No. XXXVII (2015)

Partially Suspended Prison Sentences: Comments and Propositions Against a Background of Comparative Analysis of the State of Crime and the Current Reforms of Criminal Law in Poland and France

Piotr Stępniak
Poznan University of Medical Sciences

Published 2015-01-01


  • law,
  • constitution,
  • jurisprudence,
  • criminal law,
  • suspended prison sentences,
  • crime

How to Cite

Stępniak, P. (2015). Partially Suspended Prison Sentences: Comments and Propositions Against a Background of Comparative Analysis of the State of Crime and the Current Reforms of Criminal Law in Poland and France. Archives of Criminology, (XXXVII), 327–346.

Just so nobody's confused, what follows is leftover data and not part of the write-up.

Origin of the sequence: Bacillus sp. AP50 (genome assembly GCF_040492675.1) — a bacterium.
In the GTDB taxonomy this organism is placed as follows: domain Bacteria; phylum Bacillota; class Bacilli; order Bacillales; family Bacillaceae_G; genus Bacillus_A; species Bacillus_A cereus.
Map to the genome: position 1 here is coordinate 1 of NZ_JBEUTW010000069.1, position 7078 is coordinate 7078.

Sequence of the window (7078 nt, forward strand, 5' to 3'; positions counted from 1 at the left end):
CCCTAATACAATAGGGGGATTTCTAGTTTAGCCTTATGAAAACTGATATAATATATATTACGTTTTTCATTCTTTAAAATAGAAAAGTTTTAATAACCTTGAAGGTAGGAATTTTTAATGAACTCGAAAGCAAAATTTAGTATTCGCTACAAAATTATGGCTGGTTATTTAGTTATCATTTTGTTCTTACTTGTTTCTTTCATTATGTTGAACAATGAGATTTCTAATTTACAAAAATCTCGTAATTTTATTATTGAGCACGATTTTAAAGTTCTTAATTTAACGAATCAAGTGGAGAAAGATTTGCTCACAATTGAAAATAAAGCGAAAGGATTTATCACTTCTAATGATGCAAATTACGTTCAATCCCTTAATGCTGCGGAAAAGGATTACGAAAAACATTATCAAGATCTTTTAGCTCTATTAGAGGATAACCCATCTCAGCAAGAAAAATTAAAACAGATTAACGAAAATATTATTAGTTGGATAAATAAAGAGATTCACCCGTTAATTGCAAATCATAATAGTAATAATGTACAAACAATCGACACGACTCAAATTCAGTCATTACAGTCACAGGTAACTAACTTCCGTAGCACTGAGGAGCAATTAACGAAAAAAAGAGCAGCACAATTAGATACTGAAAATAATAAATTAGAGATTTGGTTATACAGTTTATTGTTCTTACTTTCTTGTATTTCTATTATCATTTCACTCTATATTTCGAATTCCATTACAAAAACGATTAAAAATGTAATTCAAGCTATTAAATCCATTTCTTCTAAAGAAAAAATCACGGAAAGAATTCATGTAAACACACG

This article is devoted to the institution of conditionally suspended sentences, andin particular with a proposal for change in this area. The author formulates thingsdifferently from the changes brought in by the act of 20 February 2015 about adjustingthe law, in the criminal code and other acts. After a discussion of these changes, theauthor presents their own concept for remodelling this institution. This is preceded byconclusions about its current state, structure and the dynamics of crime in Poland andFrance. The author bases their conclusions on an analysis of French solutions in thisregard.According to the author, by comparing the structure and dynamics of recorded crimes and convictions from 2001 to 2010 in France and Poland, they came to theconclusion that the French statistics show a comparatively higher rate of serious crime,particularly ones featuring aggressive or sexual violence. At the same time however,one can observe greater stability in the number of convictions, with economic andfinancial crimes being the only exception. But the larger threat of crime does not influence limitations on the conditions of suspended sentences in a meaningful wayin this country, something that was an important argument during the amendment ofPoland’s penal legislation. It is willingly used by courts, a modern punitive measure, butits construction differs from the Polish solutions in this field significantly. The author discusses this construction in the article. According to French logic, italso provides for the possibility of partially suspended sentences. This is unknown inthe Polish criminal code. It consists of allowing the adjudicating court to decide aboutthe sentence being only partially carried out. It also freely specifies the length of this period, so that it does not exceed the five year limit. This process results in the offenderonly having to undergo part of their prison sentence, while execution of the remainingpart remains conditionally suspended. Comparing this form of suspension, appearing in French legislation next to classicsuspension (i.e. full), with its Polish counterpart now regulated by the newly-editedarticle 69 of the criminal code, the author finds that the French version gives greaterrange and possibility for its use. And this is despite a significantly larger threat ofcrime than in Poland, particularly common crime. Even the process of its applicationis significantly more elastic, since it allows the division of the sentencing process intoa closed part carried out in prison, and an open part carried out in freedom. About whether the suspension should be total or just partial, the French judgedecides according to their own discretion, while the Polish one is tied to a series ofspecific prerequisites, both legal and material. In light of this, it proves Poland putssignificantly greater trust towards the initial legislator.After a theoretical analysis, in a later part of the article the author cites statisticsshowing the practice of partially-suspending sentences in reality. In the years 2005 to2011, a certain growing tendency in use appears in France (of 1.92%). This indicatesa growing significance for this penal measure in the judicature of criminal courts, which implies it works well in practice. In general, the type of suspension most prevalent iswith a given probation period, and therefore the most common of all applicable dutiesand controls (in 2008, there were 26,991 cases, i.e. 82.15% of the general number ofpartial-suspension rulings). Partial suspension in its simplest form is clearly less usedand only makes up 17.85% of the general number of applied partial suspensions (5,844cases in 2008). In contrast, the sum total of both forms of partial suspensions (i.e. thesimplest form and with a probation period) in general rose in use by 14.56% in 2010. Commenting on the above indicators, the author claims the rule of partialsuspension is given with a trial conviction. This results from the necessity ofpreserving a continuity of interactions, including further disciplining of the convictafter completing part of their “factory” punishment depriving them freedom (partieferme) and releasing them into an open environment (partie ouverte). For this purpose,the court lays specified duties upon the convict, and also gives control of them to thepenitentiary service. The educational value of this practice is indisputable. Due to this,it towers over the Polish practice. Partial suspension has become a modern instrumentof criminal policy. In the second part of the article, the author weighs up the possibility of introducingthis type of solution into Polish legislation. A comparison with the French institutionof suspended sentences with the Polish equivalent in the current version of article 69 ofthe criminal code inclines them towards not only the conclusion that it needs revision,but also formulation of ‘de lege ferenda’ postulates as part of this. In the discussion on these, the author indicates arguments for and against partialsuspension of sentences in Polish legislation. According to the author, it is a moremodern solution than the Polish one in its current form. Moreover, the introductionof partial suspension had a positive effect on French criminal policy, making themethods of serving sentences more flexible and dynamic. This is notably its mostimportant advantage over Polish legislation. Another further benefit of utilising partialsuspensions is limiting the placements of convicts placed into penal institutions sincethey are decidedly shorter than the “flow-through” of Polish prisons. Thus the author assesses that they are in favour of this, as well as the Europeanparadigm of penal moderation. Partial suspension of sentences allows an absolutepunishment to be adjusted in the most restrained way, making it humane. It becomespossible to divide it into partly closed (served in a prison) and open (carried out ina free environment). It completely changes not only the character of the punishment,but also its function. It eases problems, the social effects on the convict and their lovedones, yet strengthens the educational effect. This kind of process in administeringpunishment strikes the author as more dynamic than the current one, where servingthe whole of a punishment is a rule of Polish law. The empowerment of the convictedin this process has huge educational value.The author draws attention to the fact that partial suspension is an intermediarymeasure between depriving freedom and those punishments and measures involving liberation. There is a lack of this type of measure mixed into Polish criminal legislation.Their main advantage is that it enriches punitive instruments, allowing flexibilityby increasing the possibility of individualisation in selecting the type and size ofpunishment. Therefore there is a systemic argument for it.Yet another argument for it has a legal-material character. The Polish institutionof suspending sentences is structured too stiffly, which means that the court can onlydecide between suspending the entire sentence and having it served in full. They areextremes, which in modern rational criminal policy ought to be avoided. The nextargument has a criminological character. Neither the Polish nor French literature onthe subject has mentioned research into the effectiveness of imprisonment depending on whether it was carried out in full or in part. Therefore nobody has proven thata punishment served in full is any better. Finally, the existence of partial suspension could rationalise penitentiary policy. This is because it shortens the average period spent serving prison time, making the“flow-through” of convicts in prison more dynamic. This makes it a valuable systeminstrument for opposing their overpopulation. Partial suspension is above all cheaperthan serving a punishment completely in full. The author then discusses several counterarguments about the possibility ofpartially-suspended sentences in Polish legislation. Firstly, we are neither mentally nor doctrinally prepared to abandon the stiff static administration of punishments for a more dynamic process in their application throughthe logical implementation of carrying them out in parts. Another serious barrier is an organisational problem. Introducing partialsuspensions would demand greater dynamism in the work of courts and probation officers, as well as the prison system as a whole. Under Polish conditions, this is notrealistic, since observation of the practice leads to the conclusion that carrying outpunishments in full is easiest, and we prefer that in practice. The convict is placed intoa cell once, without further procedures or changes. Partial suspension would mean theactivities of courts, prison and probation personnel would multiply greatly, and nobodywants this. Consequently, it would increase the resistance of these services, which isa serious barrier to prudent changes.In conclusion, the author invites discussion on the proposed solutions aboutpartially-suspended sentences.